Time to get the ball rolling
07 November 2016
Roller screws are often an order of magnitude more expensive than common ball screws – but are the technology of choice for many demanding applications, says Phil Nicholas, Business Development Manager, Linear and Actuation Technology at SKF.
Design engineers are programmed to be cost-conscious, so convincing them to spend more on components can be difficult. However, if the switch comes with huge engineering advantages – and their paymasters are amenable – then the job becomes a lot easier. Such a situation exists for replacing ball screws with roller screws.
Both perform a similar function, of converting rotational motion into linear motion with minimal friction. Ball screws use a series of ball bearings to transfer force from the nut to the screw. The balls themselves are recirculated, to allow motion to continue. Roller screws, on the other hand, use multiple barrel-shaped rollers – arranged around the shaft – to transfer the force. Because the rollers are guided and positively driven they never come into contact with one another, consequently they can be driven faster with less heat generation than a ball screw.
In a typical planetary roller screw, the screw (or shaft) has a triangular thread form with an included angle of 90°. The nut is internally threaded and has the same type and number of threads as the screw shaft. The rollers are threaded with a single start triangular thread form, with an included angle of 90°. The roller screw has a much greater number of contact points – and a far greater contact area – than a ball screw. This improves load-carrying capacity and can boost service life by up to 10 times, which helps to reduce the total cost of ownership.
With positively driven satellite rollers, rotational speeds can be up to 50 percent higher than for ball screw systems – while acceleration is up to three times faster. At the same time, the absence of a recirculation system – a major failure mode in ball screw systems – makes the system more reliable.
Overall, roller screws offer a number of advantages, including: greater load-carrying capacity; superior power density; faster speed and acceleration; and, higher positional accuracy.
What’s the difference?
However, in order to achieve this higher performance they must be made to far more exacting standards. For this reason, they are often substantially more expensive than ball screws.
For a start, components must be manufactured to more precise tolerances. This means using precision engineering techniques that allow grinding to sub-micron accuracies. Roller screws also tend to include greater numbers of precision components – barrelled profiles on both roller threads, and a timing gear at the end of each roller, for instance. These all help to push the cost up.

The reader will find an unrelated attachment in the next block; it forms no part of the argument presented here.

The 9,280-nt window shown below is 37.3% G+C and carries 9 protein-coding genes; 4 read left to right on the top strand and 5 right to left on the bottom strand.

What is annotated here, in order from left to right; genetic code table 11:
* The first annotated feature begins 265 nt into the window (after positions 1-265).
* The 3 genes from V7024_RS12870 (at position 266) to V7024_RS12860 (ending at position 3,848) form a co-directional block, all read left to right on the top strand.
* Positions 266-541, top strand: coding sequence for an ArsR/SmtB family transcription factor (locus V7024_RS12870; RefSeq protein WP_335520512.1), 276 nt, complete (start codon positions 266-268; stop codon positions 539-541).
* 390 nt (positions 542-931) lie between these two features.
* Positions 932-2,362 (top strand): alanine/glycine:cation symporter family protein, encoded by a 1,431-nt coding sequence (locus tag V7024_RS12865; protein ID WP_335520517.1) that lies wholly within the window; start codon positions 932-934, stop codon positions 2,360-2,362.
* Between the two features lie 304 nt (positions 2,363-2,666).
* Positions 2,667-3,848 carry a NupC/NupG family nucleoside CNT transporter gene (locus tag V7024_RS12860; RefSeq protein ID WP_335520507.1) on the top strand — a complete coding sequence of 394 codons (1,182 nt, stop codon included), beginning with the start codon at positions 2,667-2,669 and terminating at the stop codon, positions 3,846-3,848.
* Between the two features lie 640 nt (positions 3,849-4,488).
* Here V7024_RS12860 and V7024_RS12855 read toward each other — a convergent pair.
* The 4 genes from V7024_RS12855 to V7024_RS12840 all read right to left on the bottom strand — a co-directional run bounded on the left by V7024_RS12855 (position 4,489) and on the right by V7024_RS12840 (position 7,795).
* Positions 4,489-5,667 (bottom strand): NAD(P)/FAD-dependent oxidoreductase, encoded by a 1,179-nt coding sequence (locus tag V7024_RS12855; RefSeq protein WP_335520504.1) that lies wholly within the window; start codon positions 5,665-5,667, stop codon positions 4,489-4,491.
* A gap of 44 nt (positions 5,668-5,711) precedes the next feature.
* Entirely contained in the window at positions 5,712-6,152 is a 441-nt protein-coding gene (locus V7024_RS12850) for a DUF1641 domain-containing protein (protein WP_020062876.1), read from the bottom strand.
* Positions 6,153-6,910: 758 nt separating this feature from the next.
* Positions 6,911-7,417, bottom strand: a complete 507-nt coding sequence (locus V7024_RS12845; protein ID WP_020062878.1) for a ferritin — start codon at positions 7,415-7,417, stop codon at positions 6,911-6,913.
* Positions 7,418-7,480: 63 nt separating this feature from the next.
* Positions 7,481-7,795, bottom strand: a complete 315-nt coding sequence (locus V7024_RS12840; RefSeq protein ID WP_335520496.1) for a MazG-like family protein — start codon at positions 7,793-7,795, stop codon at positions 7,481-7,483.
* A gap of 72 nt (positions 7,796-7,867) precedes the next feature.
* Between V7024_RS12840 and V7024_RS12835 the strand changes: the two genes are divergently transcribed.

Although the materials used to make roller screws are usually no different to those used for ball screws – typically bearing steels – alternatives can easily be selected to enhance performance: higher tempering temperatures will raise the working temperature and boost wear resistance and stainless steel for corrosion resistance.
However, the added cost of these processes is usually justified in terms of the improved performance and longevity that roller screws allow.
Why switch to rollers?
The combination of advantages offered by roller screws means that they are now specified in a wide variety of industrial applications – from plastics machinery to microchip production, and offshore applications to clean rooms. For this reason and to provide greater value and shorter lead times, principal suppliers such as SKF offer a ‘preferred range’, which includes the most frequently used sizes of planetary roller screws and recirculating roller screws – along with standard size nuts. Shafts are manufactured according to customer requirements.
In injection moulding machinery, for instance, SKF’s Ultra Power roller screws have been used in the injection and clamping mechanism of models that exert a clamping pressure of up to 200,000kg. Roller screws are also used in thermoforming and blow moulding machines, and help to boost machine productivity, save energy and improve cleanliness – by replacing hydraulic mechanisms with electric ones.
Roller screws have also been used in factory automation systems – for operations such as gluing, riveting and welding – thanks to their accuracy and repeatability, faster resetting, reduced downtime and compactness. In microchip encapsulation, the reduced footprint, increased duty cycle and longer lifetime – coupled with reduced maintenance – are the main reasons for choosing roller screws.
And, in an example of a precision application, roller screws were used in the electromechanical drive of a radiotherapy couch – which must be positioned accurately before gamma rays are directed into the patient.
In terms of applications, roller screws are usually chosen when ball screws can no longer cope: so, if a ball screw-based design is right on the edge of its speed or load capabilities, or is likely to undergo premature failure, it’s time to consider stepping up to roller screws.
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